Left: Discovery shuttle STS-121
(Cape Canaveral, FL) After two weather delays and concerns about cracks in the vehicle's insulation foam, the space shuttle Discovery and its crew of seven astronauts blasted off on the Fourth of July.
In a word, the liftoff was breathtaking.
NASA's administrators decided to continue with the launch of Discovery despite the objections of safety and engineering officials. The dissenters said that the shuttle's fuel tank needed additional repairs.
For the moment I sit in awe in front of my television set, marveling at the symbol of human endeavor that is a manned space launch.
Coming as it does on the celebration of American independence, Discovery's launch is also representative of the apex of American achievement and ingenuity, of what can happen when Americans work toward a common goal.
Critics decry the money spent on space exploration and the development of the International Space Station (ISS), which alone cost over $100 billion. Given the existing world problems of hunger, disease, and scarce resources, perhaps they are right.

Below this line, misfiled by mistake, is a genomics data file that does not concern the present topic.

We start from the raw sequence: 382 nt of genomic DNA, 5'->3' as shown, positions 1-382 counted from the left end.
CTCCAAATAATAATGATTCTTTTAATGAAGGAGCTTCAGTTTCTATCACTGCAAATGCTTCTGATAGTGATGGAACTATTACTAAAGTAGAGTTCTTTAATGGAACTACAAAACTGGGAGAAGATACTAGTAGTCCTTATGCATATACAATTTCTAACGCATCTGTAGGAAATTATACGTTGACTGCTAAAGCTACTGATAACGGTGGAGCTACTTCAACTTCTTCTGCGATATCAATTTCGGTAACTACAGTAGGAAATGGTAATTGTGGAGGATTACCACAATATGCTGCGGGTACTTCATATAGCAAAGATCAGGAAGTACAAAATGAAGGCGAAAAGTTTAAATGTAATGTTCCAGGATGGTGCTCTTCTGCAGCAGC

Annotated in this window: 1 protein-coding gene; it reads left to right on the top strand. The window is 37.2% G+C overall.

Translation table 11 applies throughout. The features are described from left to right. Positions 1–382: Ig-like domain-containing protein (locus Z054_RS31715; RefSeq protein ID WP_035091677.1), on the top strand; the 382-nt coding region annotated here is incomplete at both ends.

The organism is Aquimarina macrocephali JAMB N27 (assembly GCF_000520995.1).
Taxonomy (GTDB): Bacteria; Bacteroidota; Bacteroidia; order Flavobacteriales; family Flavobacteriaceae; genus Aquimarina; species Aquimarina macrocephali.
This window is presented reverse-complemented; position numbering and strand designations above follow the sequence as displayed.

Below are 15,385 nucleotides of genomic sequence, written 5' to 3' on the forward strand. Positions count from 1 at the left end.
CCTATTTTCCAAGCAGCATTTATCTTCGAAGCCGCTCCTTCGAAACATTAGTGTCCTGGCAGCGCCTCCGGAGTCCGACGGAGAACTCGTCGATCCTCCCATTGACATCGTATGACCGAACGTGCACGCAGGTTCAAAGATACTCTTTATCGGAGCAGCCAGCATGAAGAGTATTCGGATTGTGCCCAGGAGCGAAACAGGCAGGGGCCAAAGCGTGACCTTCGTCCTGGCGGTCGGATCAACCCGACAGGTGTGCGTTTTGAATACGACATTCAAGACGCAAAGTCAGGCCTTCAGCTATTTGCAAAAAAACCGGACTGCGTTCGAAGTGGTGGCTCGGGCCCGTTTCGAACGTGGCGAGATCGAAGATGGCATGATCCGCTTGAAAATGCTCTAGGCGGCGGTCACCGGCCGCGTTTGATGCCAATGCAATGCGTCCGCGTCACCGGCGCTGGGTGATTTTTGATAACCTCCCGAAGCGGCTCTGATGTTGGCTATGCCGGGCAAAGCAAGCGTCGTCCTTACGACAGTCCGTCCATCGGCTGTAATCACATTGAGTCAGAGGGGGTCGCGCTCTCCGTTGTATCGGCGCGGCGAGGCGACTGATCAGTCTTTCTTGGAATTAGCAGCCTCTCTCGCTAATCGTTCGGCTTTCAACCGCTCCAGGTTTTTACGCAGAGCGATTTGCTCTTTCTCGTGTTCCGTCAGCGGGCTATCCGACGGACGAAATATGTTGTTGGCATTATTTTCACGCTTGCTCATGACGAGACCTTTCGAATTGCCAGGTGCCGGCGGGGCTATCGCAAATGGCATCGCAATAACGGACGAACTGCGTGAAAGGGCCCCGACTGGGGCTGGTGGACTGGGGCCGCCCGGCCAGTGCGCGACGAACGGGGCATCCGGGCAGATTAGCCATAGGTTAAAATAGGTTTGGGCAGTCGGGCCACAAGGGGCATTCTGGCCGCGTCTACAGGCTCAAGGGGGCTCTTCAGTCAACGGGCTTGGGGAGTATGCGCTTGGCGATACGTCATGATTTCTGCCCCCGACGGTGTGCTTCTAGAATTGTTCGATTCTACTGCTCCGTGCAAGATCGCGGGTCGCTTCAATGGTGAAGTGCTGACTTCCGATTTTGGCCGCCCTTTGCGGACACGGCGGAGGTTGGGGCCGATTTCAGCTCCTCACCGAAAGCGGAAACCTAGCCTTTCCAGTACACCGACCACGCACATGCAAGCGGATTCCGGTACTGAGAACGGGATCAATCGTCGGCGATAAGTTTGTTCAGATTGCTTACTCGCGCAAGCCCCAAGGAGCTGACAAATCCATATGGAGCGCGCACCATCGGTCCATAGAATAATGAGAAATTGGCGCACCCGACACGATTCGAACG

But history will be the true judge of the merits of human space exploration, and I believe that this leap of technological faith is necessary for the advancement of the human species.
Any fireworks I view this evening on the shores of the Maumee River will seem run-of-the-mill after the spectacular launch of Discovery, and yet I will no doubt look to the heavens after the grand finale and gaze at the stars.
Like countless people before me, I will wonder what worlds lie just beyond our reach, and if I will live to see a day when we make contact with the inhabitants of another planet.
Happy Independence Day.